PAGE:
• Dexrazoxane is a prodrug and potent reversible inhibitor of DNA topoisomerase II, which may decrease topoisomerase II binding by doxorubicin and thus decrease the cytotoxicity of healthy cells. Dexrazoxane is an iron chelator (structurally similar to EDTA) that is thought to decrease free radicals generated by doxorubicin.
  • A retrospective study found that dexrazoxane did not significantly affect the mean LVEF after anthracycline administration (56% with dexrazoxane vs. 53% without), but while the authors concluded that it decreased the rate of cardiac events, defined as a reduction of LVEF more than 10%, it is difficult to reconcile that conclusion of this retrospective analysis with the fact that the mean LVEF between the two groups was not different.[16]
  • In a meta-analysis reviewing 16 trials, including 1918 patients: dexrazoxane reduced cardiotoxicity after anthracycline treatment by 33%. It specifically decreased heart failure by 58% compared to other agents, including beta-blockers, statins, coenzyme Q-10, and N-acetylcysteine. However, the study determined dexrazoxane did not affect the response rate of malignancies or the risk of death.[17]
  • Further studies are in process and have begun to attract attention to minimize the cardiotoxicity risk of doxorubicin. 

Enhancing Healthcare Team Outcomes

Doxorubicin has been a mainstay in treating various cancers for many years, and members of the interprofessional health care team must be aware and up to date on the indications, interaction, adverse effects, and other pharmacodynamic and pharmacokinetic factors that can affect successful therapy implementation, and lead to improved patient outcomes.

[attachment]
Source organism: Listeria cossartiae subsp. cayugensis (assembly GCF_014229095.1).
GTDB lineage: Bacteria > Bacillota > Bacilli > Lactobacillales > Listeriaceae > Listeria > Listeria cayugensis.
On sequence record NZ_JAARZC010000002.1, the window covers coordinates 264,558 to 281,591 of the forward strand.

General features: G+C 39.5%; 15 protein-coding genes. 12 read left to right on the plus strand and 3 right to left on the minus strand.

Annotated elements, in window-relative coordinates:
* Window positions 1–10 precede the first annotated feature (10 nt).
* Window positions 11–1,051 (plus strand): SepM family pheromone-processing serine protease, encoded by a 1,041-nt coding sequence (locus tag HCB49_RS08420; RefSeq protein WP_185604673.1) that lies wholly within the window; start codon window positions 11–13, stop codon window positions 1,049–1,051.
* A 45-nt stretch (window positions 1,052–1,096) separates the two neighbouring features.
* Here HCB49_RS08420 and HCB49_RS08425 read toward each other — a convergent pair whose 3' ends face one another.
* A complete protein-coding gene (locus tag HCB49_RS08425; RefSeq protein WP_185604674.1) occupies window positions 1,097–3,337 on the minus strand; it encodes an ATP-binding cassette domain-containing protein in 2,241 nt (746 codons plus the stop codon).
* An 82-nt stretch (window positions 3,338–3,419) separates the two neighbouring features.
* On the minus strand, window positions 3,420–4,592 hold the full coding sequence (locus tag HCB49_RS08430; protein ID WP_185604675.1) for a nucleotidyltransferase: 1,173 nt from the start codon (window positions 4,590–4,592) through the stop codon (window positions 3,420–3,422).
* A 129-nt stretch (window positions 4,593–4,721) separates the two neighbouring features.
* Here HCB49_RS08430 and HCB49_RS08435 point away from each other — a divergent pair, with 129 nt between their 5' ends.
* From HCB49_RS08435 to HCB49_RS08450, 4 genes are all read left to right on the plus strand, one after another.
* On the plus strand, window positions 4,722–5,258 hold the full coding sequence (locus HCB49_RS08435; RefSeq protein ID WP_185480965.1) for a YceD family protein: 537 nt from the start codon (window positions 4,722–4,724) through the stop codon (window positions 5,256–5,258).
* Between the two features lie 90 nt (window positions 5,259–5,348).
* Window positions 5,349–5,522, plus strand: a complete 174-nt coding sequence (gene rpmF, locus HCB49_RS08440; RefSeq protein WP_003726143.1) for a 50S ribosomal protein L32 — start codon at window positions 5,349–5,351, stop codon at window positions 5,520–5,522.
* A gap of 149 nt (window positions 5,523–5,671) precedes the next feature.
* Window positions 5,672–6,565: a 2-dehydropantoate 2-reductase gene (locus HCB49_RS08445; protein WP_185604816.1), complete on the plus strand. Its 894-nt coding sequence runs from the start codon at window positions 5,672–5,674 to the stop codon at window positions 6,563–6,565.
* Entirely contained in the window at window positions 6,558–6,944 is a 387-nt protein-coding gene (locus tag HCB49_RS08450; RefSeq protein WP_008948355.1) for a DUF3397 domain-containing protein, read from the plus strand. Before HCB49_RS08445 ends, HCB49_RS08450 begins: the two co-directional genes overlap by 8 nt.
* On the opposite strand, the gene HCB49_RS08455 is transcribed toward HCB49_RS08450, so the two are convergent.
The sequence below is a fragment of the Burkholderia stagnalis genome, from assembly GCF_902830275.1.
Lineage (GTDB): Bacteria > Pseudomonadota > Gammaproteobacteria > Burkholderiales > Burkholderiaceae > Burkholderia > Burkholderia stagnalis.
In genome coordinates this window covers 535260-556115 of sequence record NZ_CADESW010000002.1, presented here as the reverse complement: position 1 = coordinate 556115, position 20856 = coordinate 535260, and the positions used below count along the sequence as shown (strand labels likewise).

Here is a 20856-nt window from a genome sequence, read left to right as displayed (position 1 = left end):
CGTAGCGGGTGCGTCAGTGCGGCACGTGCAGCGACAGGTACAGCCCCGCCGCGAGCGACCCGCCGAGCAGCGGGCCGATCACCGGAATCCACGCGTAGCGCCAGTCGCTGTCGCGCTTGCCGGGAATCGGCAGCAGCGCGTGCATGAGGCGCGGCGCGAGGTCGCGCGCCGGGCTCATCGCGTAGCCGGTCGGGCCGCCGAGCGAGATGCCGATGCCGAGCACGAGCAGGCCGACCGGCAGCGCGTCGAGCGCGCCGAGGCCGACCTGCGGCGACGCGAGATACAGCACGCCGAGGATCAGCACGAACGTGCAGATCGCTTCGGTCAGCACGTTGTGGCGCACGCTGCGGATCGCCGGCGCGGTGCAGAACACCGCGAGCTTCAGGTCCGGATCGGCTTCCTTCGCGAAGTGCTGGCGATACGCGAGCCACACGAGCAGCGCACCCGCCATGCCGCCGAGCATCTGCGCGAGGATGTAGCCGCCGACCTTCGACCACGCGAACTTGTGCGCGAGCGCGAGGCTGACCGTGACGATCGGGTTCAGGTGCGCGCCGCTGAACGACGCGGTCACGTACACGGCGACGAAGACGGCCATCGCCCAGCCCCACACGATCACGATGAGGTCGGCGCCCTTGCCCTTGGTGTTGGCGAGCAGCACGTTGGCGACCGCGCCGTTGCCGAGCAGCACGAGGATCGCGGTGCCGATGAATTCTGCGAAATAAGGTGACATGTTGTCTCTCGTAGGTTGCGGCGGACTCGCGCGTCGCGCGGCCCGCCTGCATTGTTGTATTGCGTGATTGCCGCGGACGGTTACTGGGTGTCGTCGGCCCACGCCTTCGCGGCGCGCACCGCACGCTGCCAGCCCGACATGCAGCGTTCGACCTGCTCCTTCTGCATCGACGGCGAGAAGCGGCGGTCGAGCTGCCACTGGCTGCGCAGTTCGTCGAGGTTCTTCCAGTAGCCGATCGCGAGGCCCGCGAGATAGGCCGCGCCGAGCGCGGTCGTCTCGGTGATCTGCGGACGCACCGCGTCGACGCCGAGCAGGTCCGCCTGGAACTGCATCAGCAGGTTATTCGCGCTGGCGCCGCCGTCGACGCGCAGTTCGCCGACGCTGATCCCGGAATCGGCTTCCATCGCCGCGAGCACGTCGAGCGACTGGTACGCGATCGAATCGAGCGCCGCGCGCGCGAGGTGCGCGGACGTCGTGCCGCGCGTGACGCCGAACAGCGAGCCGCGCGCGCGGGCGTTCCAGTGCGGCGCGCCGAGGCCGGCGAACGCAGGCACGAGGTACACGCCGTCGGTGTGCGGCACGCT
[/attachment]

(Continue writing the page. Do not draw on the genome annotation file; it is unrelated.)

Prescribing and monitoring doxorubicin requires an interprofessional team of healthcare professionals that includes clinicians (MDs, DOs, NPs, PAs), various specialists (e.g., cardiologist, and hematologist/oncologist), nursing staff with specialized oncology and chemotherapy training, laboratory technologists, and pharmacists (preferably also oncology specialized)all working collaboratively and engaging in open communication about the patient's progress, status, and response to treatment.

Proper monitoring for complications, particularly cardiac and hepatic, is indicated as a retrospective study reported cardiotoxicity in 26%, and the 1-year mortality with doxorubicin-induced cardiotoxicity is as high as 50%.[18][19] Research has also shown cardiotoxicity as the leading cause of death in patients taking anthracyclines, as seen by several extensive randomized clinical retrospective studies.[4] [Level 1] 

Regularly monitor complete blood counts and metabolic panels to monitor for myelosuppression. The medical team should respond and assess significant changes to consider halting the drug when indicated. This monitoring function often falls to the clinical pharmacist, who will track the necessary lab work and inform the ordering clinician regarding situations that require alterations in the regimen. Nursing will be well versed in administration and monitoring for side effects, particularly extravasation, and inform the team of any concerns.

Team coordination is also necessary when considering using dexrazoxane to decrease the risk of cardiotoxicity. 

This interprofessional paradigm leads to the best patient result for oncological care with doxorubicin while mitigating risks and preventing adverse events. [Level 5]